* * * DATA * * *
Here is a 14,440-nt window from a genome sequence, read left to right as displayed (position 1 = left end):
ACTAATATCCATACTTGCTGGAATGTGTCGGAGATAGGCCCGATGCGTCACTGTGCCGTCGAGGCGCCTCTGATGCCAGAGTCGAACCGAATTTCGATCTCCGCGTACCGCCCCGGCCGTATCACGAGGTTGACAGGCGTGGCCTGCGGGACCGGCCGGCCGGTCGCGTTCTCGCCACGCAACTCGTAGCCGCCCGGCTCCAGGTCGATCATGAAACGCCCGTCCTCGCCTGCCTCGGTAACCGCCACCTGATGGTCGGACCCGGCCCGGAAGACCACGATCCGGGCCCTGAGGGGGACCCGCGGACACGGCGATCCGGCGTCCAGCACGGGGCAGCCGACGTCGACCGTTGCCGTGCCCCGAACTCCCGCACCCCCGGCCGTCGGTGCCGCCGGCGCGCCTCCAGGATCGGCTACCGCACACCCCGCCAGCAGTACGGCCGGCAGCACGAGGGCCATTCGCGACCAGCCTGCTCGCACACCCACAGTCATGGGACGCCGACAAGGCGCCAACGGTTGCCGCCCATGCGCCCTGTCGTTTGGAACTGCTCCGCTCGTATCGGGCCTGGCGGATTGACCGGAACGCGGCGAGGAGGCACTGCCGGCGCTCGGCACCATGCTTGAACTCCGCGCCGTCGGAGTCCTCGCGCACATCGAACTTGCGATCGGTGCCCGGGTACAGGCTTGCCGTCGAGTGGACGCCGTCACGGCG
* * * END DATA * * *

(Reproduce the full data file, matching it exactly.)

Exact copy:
Here is a 14,440-nt window from a genome sequence, read left to right as displayed (position 1 = left end):
ACTAATATCCATACTTGCTGGAATGTGTCGGAGATAGGCCCGATGCGTCACTGTGCCGTCGAGGCGCCTCTGATGCCAGAGTCGAACCGAATTTCGATCTCCGCGTACCGCCCCGGCCGTATCACGAGGTTGACAGGCGTGGCCTGCGGGACCGGCCGGCCGGTCGCGTTCTCGCCACGCAACTCGTAGCCGCCCGGCTCCAGGTCGATCATGAAACGCCCGTCCTCGCCTGCCTCGGTAACCGCCACCTGATGGTCGGACCCGGCCCGGAAGACCACGATCCGGGCCCTGAGGGGGACCCGCGGACACGGCGATCCGGCGTCCAGCACGGGGCAGCCGACGTCGACCGTTGCCGTGCCCCGAACTCCCGCACCCCCGGCCGTCGGTGCCGCCGGCGCGCCTCCAGGATCGGCTACCGCACACCCCGCCAGCAGTACGGCCGGCAGCACGAGGGCCATTCGCGACCAGCCTGCTCGCACACCCACAGTCATGGGACGCCGACAAGGCGCCAACGGTTGCCGCCCATGCGCCCTGTCGTTTGGAACTGCTCCGCTCGTATCGGGCCTGGCGGATTGACCGGAACGCGGCGAGGAGGCACTGCCGGCGCTCGGCACCATGCTTGAACTCCGCGCCGTCGGAGTCCTCGCGCACATCGAACTTGCGATCGGTGCCCGGGTACAGGCTTGCCGTCGAGTGGACGCCGTCACGGCG